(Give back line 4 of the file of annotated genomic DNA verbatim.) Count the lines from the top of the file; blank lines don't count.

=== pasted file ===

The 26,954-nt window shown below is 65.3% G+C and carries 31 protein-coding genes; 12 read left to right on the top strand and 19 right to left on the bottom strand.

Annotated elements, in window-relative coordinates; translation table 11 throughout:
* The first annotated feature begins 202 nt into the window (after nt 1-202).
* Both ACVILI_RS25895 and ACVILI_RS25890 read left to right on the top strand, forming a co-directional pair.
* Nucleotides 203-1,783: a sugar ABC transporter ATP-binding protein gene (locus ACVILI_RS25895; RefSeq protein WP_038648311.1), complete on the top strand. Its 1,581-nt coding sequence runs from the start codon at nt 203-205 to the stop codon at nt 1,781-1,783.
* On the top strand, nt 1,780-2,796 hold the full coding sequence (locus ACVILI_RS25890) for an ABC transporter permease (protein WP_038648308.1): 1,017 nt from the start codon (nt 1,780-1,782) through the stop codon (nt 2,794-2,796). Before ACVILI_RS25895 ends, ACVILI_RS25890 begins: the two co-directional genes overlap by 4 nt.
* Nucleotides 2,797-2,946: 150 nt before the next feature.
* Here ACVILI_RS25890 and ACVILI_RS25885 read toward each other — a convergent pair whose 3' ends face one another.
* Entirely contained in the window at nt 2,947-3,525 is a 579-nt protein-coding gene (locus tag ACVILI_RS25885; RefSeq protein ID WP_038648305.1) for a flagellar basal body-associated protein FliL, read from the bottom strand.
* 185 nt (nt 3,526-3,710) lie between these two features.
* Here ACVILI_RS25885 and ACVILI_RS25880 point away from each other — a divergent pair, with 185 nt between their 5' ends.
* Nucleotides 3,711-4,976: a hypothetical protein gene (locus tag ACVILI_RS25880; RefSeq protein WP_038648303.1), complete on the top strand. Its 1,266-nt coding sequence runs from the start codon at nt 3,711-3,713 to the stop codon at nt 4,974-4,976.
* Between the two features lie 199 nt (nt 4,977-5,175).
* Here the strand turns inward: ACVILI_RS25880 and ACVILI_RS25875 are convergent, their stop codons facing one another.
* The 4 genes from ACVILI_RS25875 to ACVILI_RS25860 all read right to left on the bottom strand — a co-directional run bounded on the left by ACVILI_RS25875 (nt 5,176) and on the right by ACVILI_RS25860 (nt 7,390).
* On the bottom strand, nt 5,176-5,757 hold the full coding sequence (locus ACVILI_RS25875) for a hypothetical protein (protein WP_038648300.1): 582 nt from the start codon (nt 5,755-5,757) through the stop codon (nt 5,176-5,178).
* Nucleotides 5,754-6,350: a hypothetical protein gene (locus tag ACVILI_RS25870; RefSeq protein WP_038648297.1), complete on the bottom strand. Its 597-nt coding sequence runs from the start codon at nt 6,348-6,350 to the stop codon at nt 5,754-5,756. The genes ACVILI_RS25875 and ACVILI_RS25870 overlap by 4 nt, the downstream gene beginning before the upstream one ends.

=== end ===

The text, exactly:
* Both ACVILI_RS25895 and ACVILI_RS25890 read left to right on the top strand, forming a co-directional pair.